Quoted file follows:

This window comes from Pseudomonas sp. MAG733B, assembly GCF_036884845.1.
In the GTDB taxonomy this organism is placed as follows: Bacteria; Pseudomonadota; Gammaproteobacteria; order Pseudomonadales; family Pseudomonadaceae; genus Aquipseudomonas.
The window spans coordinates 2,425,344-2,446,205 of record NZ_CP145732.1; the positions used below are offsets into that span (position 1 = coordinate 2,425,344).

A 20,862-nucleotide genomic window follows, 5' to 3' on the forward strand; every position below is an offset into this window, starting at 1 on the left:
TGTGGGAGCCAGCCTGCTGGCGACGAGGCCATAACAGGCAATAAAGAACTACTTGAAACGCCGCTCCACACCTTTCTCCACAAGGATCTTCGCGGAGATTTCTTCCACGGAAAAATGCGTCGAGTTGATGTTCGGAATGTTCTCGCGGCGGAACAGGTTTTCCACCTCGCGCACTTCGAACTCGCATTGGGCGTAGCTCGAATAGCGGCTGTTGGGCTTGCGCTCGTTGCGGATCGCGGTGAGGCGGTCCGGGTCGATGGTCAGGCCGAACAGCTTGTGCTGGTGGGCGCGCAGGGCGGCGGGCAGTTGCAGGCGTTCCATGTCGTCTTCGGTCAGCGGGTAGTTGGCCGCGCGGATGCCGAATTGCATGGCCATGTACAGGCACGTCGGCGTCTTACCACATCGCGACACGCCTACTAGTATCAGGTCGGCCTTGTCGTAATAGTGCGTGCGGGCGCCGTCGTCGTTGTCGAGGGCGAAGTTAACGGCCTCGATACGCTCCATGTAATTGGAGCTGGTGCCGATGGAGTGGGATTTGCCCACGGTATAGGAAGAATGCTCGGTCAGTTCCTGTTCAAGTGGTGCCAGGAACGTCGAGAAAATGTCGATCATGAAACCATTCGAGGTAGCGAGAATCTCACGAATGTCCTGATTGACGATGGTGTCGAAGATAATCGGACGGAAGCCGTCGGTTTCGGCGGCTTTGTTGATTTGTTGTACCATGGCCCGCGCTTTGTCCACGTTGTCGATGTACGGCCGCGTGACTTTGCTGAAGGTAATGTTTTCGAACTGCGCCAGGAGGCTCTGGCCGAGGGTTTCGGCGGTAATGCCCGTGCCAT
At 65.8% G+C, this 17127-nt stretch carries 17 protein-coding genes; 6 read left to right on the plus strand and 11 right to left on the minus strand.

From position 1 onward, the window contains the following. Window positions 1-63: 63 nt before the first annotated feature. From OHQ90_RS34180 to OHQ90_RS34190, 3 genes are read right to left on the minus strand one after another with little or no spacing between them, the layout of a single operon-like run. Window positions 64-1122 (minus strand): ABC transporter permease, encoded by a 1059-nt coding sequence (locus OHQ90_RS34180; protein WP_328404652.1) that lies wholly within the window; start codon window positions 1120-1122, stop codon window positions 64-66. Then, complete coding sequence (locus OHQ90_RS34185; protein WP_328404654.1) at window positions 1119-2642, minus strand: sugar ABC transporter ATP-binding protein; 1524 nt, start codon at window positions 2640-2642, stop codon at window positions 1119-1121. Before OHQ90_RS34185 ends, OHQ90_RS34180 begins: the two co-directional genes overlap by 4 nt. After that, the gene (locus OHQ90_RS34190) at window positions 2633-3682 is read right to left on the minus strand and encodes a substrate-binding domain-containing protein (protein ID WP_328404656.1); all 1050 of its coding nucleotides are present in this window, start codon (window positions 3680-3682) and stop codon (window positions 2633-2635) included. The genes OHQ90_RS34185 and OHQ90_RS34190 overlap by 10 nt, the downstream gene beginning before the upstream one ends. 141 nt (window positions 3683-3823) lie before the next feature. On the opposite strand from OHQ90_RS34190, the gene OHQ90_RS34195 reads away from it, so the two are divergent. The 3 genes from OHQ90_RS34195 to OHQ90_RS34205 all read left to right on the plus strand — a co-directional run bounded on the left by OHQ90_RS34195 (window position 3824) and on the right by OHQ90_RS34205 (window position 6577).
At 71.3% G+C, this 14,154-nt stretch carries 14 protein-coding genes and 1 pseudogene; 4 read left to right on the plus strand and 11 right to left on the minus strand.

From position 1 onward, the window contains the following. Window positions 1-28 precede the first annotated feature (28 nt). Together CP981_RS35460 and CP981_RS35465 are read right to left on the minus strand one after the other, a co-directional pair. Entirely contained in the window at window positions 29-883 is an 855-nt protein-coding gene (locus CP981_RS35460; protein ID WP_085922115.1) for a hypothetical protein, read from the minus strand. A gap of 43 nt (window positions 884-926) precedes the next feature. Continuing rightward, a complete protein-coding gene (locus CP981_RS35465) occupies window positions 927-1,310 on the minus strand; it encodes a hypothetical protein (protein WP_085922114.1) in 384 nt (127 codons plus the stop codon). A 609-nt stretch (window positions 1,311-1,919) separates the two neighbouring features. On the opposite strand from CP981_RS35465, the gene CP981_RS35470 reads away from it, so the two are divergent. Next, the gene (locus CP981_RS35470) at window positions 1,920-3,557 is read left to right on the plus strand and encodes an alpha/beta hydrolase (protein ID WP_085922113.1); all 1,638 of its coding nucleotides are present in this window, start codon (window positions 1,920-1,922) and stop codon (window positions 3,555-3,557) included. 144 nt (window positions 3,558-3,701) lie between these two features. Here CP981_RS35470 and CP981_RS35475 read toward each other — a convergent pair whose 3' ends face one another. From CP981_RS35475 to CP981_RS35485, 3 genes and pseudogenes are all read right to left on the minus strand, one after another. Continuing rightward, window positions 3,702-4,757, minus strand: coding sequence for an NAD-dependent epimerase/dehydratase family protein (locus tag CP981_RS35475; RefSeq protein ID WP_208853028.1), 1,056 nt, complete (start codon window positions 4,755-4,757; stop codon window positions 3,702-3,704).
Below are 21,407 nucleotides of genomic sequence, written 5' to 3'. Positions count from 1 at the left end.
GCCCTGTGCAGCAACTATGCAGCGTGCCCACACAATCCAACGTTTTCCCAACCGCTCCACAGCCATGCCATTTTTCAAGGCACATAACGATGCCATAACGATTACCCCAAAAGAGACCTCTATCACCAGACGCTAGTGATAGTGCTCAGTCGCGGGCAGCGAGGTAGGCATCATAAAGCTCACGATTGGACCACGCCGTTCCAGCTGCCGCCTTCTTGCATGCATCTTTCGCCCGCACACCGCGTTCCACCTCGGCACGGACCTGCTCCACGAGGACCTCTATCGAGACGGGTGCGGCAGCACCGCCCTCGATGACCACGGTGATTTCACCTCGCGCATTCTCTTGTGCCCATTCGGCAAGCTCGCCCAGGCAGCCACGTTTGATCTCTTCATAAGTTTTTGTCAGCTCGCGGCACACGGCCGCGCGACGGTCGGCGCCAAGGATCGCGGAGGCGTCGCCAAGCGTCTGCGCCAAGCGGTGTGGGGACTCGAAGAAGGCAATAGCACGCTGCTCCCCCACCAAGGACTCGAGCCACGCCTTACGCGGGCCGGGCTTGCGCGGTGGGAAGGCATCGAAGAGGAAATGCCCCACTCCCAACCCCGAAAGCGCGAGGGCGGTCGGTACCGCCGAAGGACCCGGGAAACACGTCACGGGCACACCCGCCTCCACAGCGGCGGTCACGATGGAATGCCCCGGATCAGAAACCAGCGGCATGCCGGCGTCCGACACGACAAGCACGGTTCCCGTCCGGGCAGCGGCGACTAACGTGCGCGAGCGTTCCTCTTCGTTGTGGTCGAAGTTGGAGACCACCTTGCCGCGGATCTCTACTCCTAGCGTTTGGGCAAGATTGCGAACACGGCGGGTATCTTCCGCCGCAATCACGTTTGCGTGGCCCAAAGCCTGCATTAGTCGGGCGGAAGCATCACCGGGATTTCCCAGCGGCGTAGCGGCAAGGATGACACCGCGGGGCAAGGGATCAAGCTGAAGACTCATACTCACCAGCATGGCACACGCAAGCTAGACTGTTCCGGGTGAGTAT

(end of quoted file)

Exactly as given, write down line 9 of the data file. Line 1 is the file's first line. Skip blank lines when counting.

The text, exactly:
From position 1 onward, the window contains the following. Window positions 1-28 precede the first annotated feature (28 nt). Together CP981_RS35460 and CP981_RS35465 are read right to left on the minus strand one after the other, a co-directional pair. Entirely contained in the window at window positions 29-883 is an 855-nt protein-coding gene (locus CP981_RS35460; protein ID WP_085922115.1) for a hypothetical protein, read from the minus strand. A gap of 43 nt (window positions 884-926) precedes the next feature. Continuing rightward, a complete protein-coding gene (locus CP981_RS35465) occupies window positions 927-1,310 on the minus strand; it encodes a hypothetical protein (protein WP_085922114.1) in 384 nt (127 codons plus the stop codon). A 609-nt stretch (window positions 1,311-1,919) separates the two neighbouring features. On the opposite strand from CP981_RS35465, the gene CP981_RS35470 reads away from it, so the two are divergent. Next, the gene (locus CP981_RS35470) at window positions 1,920-3,557 is read left to right on the plus strand and encodes an alpha/beta hydrolase (protein ID WP_085922113.1); all 1,638 of its coding nucleotides are present in this window, start codon (window positions 1,920-1,922) and stop codon (window positions 3,555-3,557) included. 144 nt (window positions 3,558-3,701) lie between these two features. Here CP981_RS35470 and CP981_RS35475 read toward each other — a convergent pair whose 3' ends face one another. From CP981_RS35475 to CP981_RS35485, 3 genes and pseudogenes are all read right to left on the minus strand, one after another. Continuing rightward, window positions 3,702-4,757, minus strand: coding sequence for an NAD-dependent epimerase/dehydratase family protein (locus tag CP981_RS35475; RefSeq protein ID WP_208853028.1), 1,056 nt, complete (start codon window positions 4,755-4,757; stop codon window positions 3,702-3,704).